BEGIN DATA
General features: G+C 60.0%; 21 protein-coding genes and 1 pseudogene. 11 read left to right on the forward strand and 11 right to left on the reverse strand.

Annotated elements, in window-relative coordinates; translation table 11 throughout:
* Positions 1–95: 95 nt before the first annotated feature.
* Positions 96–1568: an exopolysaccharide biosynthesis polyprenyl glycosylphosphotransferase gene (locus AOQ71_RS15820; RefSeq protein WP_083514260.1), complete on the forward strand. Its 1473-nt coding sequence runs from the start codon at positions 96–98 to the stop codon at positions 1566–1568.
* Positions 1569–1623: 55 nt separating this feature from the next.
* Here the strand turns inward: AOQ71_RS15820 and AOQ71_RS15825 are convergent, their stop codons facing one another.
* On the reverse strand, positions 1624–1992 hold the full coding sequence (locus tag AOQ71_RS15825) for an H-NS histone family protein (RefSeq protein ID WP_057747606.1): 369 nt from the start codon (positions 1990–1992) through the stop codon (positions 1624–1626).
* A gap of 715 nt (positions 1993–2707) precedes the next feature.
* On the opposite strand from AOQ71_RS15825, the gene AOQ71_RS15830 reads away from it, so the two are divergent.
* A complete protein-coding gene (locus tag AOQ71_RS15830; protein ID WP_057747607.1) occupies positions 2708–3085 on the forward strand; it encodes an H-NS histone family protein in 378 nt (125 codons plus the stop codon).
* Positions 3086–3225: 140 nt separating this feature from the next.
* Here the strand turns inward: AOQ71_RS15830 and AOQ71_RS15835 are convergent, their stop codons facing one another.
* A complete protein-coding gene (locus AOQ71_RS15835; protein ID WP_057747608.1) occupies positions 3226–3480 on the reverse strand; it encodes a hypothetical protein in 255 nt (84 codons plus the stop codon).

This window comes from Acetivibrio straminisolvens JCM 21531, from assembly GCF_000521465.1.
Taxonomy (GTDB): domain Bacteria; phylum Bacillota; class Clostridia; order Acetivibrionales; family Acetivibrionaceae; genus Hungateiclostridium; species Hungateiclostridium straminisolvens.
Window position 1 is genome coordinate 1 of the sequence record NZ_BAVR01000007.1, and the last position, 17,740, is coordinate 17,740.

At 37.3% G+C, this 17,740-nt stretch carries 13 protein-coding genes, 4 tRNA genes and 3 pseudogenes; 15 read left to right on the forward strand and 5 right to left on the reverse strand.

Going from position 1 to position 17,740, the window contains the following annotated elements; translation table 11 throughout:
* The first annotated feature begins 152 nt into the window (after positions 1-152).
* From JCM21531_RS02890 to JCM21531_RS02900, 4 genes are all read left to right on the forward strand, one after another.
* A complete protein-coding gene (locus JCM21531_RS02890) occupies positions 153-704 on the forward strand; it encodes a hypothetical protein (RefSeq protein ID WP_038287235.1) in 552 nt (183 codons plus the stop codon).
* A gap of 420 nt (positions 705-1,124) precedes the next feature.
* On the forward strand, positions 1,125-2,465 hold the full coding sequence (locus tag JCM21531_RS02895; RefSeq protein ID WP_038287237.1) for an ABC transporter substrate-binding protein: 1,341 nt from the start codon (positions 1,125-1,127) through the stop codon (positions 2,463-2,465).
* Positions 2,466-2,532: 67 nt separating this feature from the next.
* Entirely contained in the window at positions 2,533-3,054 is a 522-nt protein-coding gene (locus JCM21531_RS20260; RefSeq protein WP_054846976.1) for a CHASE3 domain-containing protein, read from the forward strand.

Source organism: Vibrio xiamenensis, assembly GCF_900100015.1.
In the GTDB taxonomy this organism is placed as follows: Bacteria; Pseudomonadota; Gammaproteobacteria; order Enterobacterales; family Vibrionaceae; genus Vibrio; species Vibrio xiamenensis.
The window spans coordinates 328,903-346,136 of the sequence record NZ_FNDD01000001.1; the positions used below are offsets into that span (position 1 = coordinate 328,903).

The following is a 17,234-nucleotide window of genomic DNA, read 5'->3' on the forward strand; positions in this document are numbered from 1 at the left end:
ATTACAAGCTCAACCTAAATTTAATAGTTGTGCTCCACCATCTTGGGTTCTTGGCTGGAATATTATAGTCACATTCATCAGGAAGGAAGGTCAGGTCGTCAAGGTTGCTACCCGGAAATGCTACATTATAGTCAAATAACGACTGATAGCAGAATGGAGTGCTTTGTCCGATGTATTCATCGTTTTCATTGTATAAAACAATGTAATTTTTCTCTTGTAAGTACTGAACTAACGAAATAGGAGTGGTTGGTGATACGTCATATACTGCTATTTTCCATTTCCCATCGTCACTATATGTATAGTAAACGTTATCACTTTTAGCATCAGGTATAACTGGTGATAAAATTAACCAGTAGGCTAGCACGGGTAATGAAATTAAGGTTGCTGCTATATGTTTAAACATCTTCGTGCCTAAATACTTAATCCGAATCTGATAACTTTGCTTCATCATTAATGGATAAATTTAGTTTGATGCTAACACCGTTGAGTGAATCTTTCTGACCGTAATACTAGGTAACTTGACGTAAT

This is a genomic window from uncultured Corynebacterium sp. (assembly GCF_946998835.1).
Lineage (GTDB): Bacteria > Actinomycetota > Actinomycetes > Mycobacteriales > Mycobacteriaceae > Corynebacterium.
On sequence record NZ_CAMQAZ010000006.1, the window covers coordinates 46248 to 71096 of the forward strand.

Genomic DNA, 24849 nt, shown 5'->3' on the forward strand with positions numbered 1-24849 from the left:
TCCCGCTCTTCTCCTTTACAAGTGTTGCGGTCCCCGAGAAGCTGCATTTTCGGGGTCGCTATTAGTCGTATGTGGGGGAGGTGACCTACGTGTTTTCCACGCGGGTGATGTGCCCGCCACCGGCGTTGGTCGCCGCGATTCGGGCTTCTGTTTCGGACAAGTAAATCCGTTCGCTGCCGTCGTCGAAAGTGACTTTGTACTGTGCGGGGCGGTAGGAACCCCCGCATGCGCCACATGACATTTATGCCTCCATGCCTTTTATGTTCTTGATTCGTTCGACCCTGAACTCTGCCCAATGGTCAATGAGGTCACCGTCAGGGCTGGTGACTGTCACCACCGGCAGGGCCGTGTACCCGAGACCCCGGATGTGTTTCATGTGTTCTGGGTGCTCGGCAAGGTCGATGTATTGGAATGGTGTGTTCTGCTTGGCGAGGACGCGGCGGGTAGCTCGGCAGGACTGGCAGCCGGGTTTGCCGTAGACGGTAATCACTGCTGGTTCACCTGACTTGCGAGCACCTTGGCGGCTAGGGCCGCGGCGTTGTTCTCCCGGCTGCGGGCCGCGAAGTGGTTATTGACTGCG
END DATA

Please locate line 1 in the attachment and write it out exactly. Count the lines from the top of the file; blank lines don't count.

General features: G+C 60.0%; 21 protein-coding genes and 1 pseudogene. 11 read left to right on the forward strand and 11 right to left on the reverse strand.